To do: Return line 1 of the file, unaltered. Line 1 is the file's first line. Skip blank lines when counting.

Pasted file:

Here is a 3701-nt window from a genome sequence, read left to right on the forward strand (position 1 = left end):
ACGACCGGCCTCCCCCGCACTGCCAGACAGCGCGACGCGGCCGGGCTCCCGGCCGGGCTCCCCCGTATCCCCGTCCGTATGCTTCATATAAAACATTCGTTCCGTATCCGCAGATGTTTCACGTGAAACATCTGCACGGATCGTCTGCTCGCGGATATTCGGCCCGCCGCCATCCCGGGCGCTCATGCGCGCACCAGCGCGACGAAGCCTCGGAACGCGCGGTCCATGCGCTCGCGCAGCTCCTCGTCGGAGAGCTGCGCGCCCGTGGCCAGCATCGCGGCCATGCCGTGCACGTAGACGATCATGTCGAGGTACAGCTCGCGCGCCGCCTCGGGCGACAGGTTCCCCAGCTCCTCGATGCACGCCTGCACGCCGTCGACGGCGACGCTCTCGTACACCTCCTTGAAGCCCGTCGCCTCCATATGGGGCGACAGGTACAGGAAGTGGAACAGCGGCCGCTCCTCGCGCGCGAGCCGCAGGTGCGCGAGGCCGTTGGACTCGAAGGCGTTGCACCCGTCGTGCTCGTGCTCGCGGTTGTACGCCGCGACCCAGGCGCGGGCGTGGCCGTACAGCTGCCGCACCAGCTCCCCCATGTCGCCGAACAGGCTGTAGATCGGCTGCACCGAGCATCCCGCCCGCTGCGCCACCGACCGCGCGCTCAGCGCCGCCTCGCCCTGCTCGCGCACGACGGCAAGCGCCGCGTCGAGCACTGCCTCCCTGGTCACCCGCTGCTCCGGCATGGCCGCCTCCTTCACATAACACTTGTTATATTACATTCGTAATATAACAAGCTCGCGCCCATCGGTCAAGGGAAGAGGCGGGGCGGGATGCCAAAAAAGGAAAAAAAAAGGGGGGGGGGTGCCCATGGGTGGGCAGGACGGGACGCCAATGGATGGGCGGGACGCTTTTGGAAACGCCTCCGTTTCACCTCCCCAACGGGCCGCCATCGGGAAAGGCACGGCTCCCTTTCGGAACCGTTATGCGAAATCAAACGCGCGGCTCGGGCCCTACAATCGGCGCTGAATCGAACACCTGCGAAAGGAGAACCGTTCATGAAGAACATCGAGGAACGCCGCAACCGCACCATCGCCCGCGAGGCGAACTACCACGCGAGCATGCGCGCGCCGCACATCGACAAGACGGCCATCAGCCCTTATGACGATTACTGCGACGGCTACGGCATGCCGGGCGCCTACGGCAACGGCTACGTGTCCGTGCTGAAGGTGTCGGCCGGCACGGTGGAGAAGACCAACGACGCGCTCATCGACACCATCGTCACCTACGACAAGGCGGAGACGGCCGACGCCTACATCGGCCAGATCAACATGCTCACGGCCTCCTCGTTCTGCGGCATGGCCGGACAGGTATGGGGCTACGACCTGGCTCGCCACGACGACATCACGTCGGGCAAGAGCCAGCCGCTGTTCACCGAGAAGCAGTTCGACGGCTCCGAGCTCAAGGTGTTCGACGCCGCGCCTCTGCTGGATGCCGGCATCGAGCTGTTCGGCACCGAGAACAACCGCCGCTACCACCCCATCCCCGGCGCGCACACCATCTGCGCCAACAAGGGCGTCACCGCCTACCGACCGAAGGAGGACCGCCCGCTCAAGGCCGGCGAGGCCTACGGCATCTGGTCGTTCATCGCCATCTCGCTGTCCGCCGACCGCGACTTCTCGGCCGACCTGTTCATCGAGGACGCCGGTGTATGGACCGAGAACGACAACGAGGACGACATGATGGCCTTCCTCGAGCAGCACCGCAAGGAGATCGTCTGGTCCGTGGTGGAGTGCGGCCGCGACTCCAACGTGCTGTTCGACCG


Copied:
Here is a 3701-nt window from a genome sequence, read left to right on the forward strand (position 1 = left end):